We live very seasonally. Everything we do has its time of year to be done. During January, there is little farm work to do. The bees are busy in their apartment building, the goats and chickens are cared for a couple times a day, and we fill a few orders. We have one market this entire month. This is the time of year that we read and learn new things. We don’t have time to learn anything in the summer and fall. We are so exceptionally busy from pre-dawn to falling into bed exhausted at nine that we scarcely have time to read a magazine and a shower is considered a break! So this time of year, books that we wanted to read get consumed. Movies we wanted to see get rented. And things we want to learn get to take precedence this month. This year we are obsessed with Permaculture.
We have a blank slate here, really. We have a 26×30 square foot fenced garden and ten acres. We have established trees and areas of un-irrigated prairie and areas around the house that are near the wells. We have rain water to capture and swales (little ditches that curve around capturing water and watering nearby plants) to create. We have trees to plant and a food forest to create. Visions of apple, plum, and pear trees to join the present peach trees. We have hazelnuts and pecans to try. Walnuts and berry bushes. We have herbs to go crazy and work in many functions, tap roots, ground cover, attract beneficial insects, beautify the area, food, and medicine. We have water features to add, fountains and perhaps a pond. We have gardens to plant.
Permaculture is like learning a new language for us. We are very much schooled in organic farming techniques and that is what we have been practicing. But we are attracted to this Permaculture way. It is so beautiful out here, and the landscape is so breathtaking that I would be saddened to plow it up to grow rows of corn. Indeed, I am excited to work with nature, rather than against. I believe this way will create more food for market as well as for our own larder and every year it will increase. It will support wildlife and allow an oasis to remain here.
I have been listening to lectures on http://openpermaculture.com which is a free online permaculture course. I have checked out a ton of books from the library. I am listening, and reading, and looking at pictures, and trying to make this stick in my brain. I am trying to rewire.
I was so busy trying to figure out how to create this food forest in the fenced garden. But, if I plant trees in there, won’t it all be shaded out in a few years? One of the lectures said to start outside the back door. The back door? Goodness, I didn’t even think of that. Off the deck, near the elms, across the grassy area by the clothes line, near the fence lines, by the bees, I could plant trees. Trees with fruit bushes around them, and bulbs, and herbs, and perennial vegetables like asparagus and rhubarb, and ground covers and I could create a swirly swale around them all to catch the rain. The farmer’s almanac predicts that this year will be hot and rainy. Odd for this area but nothing surprises me anymore after farming the past few years.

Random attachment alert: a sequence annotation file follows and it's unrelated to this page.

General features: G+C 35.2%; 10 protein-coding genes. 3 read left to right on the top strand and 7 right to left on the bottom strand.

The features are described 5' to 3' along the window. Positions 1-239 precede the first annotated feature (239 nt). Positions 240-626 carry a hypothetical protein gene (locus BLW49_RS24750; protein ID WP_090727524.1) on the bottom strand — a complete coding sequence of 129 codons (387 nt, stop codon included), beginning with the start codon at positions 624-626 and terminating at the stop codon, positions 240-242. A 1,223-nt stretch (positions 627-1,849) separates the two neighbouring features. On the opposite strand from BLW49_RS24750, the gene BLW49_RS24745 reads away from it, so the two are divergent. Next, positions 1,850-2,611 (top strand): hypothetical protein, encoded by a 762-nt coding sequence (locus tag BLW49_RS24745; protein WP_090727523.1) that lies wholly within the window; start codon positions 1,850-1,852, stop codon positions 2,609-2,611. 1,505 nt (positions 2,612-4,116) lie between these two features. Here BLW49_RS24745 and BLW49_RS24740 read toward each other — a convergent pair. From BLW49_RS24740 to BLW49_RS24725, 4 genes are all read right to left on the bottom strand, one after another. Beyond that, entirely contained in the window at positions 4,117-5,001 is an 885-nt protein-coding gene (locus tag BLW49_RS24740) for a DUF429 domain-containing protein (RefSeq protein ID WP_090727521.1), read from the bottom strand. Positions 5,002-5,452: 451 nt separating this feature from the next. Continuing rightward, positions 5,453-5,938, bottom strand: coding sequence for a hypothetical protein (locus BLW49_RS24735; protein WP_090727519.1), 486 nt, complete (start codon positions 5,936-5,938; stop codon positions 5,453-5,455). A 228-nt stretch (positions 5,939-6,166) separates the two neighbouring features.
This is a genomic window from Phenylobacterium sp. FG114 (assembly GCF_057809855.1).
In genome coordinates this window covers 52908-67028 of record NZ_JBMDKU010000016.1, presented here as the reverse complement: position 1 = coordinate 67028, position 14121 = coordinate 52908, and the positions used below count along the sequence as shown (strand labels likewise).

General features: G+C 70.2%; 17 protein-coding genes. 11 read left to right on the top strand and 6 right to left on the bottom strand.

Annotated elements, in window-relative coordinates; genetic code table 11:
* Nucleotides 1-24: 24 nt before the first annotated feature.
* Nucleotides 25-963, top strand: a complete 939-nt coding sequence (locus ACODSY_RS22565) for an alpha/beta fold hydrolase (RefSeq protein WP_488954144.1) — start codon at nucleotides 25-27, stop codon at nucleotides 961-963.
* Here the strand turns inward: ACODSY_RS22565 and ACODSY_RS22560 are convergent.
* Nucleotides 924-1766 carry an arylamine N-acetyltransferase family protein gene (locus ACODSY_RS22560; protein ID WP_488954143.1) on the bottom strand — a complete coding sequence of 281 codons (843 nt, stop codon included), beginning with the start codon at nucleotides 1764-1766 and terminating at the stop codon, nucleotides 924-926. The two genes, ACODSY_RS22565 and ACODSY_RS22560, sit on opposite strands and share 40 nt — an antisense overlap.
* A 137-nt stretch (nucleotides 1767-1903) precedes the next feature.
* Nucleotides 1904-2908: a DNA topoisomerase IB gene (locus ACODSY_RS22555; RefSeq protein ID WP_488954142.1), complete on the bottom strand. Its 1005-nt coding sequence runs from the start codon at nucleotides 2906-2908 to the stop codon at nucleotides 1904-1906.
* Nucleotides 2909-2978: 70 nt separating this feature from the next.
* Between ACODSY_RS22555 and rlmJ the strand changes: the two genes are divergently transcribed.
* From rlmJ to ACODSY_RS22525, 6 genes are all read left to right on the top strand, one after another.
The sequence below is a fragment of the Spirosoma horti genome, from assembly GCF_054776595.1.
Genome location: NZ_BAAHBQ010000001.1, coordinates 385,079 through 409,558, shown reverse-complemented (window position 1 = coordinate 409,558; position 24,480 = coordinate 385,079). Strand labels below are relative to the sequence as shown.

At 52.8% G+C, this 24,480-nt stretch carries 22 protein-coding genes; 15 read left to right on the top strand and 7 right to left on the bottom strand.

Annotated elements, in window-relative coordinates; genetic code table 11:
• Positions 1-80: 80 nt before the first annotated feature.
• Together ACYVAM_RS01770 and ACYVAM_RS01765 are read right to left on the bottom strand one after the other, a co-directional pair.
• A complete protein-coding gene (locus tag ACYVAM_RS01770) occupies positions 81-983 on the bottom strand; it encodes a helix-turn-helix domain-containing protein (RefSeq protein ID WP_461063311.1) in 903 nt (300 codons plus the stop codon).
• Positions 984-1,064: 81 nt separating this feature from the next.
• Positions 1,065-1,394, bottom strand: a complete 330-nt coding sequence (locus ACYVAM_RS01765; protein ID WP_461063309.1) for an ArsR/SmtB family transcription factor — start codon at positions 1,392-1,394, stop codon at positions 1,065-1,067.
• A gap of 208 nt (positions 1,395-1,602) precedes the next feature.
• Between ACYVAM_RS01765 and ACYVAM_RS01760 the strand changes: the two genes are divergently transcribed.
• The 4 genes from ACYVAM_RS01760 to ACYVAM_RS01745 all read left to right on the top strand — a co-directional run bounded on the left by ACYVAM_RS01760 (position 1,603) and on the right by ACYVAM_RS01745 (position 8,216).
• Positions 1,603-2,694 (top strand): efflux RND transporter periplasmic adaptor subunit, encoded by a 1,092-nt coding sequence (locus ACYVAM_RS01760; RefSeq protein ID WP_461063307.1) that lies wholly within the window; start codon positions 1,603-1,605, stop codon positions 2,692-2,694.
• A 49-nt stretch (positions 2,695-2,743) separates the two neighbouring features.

In the fenced garden we will create keyhole gardens and arbors with climbing food plants, squash, beans, peas, that lead to a water feature and a circular tea garden. Maybe there will be ducks running through (I do miss my ducks) to keep the grasshoppers in check.
We have started letting the chickens out to free range. They were so used to it at our old house that they simply seemed desperate to get out of their enclosure. With Christopher Robin indeed being a rooster, he has already started sounding alarms when the hawks and owls fly over, keeping the girls rounded up and protected. They love to be out foraging and will help keep the insects at bay this coming growing season.
I have swimming with ideas to beautify this already spectacular place and create more habitats for my beloved wildlife and create permanent food sources for all. Mushrooms, fruit, vegetables, wild foods, this year is going to be an exciting journey as a farmer.
Now, time to peruse the seed catalogues!
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Wish I had a porch/wrap around verandah, it’s not really the done thing in building here in the UK. I think you have been truly blessed to find this property it’s quite lovely! It’s going to be hard work but I can tell you and Doug aren’t afraid of that, it’s soooo exciting!
Ps I have my seed catalogue out too, I love January!
Not afraid a bit. We get bored easily…well, I do. I have many seed catalogues to peruse today! Keep warm!
Looking forward to the home school days this summer to tour your garden with my boys!
Can’t wait for you to come out! And all the classes I offer can be done with homeschoolers. Wednesdays are homeschooling days. Choose a class and come out for a farm tour.
Love this time of year. I call it hibernating with a book and a cup of good tea! Great ideas and I look forward to seeing it all.
I can’t get enough of it! Today is seed catalogue day with a glass of wine! I can’t afford to get the seeds yet but next week hopefully we can get our orders in.
I love this post. You’ve captured the farm reality of January very well. I cut some wood. I’ve pruned some tree. I’ve tended to the animals. But I’ve been reading and dreaming a lot too. No time for that once the weather warms up. 🙂
When we started getting this farm into shape I’d never even heard the word permaculture. We’ve done a reasonably good job of establishing a functioning organic farm based on principles of sustainable agriculture, but if I had it all to do over again I’d definitely take permaculture principles into account and we’d do some things differently.
We’ve placed our seed orders already! Spring is coming. 🙂
I had never heard of it either until more recently. It is both daunting and inspiring to have a new farm to build!
As soon as we get a little cash the seed orders will be done! Can’t wait!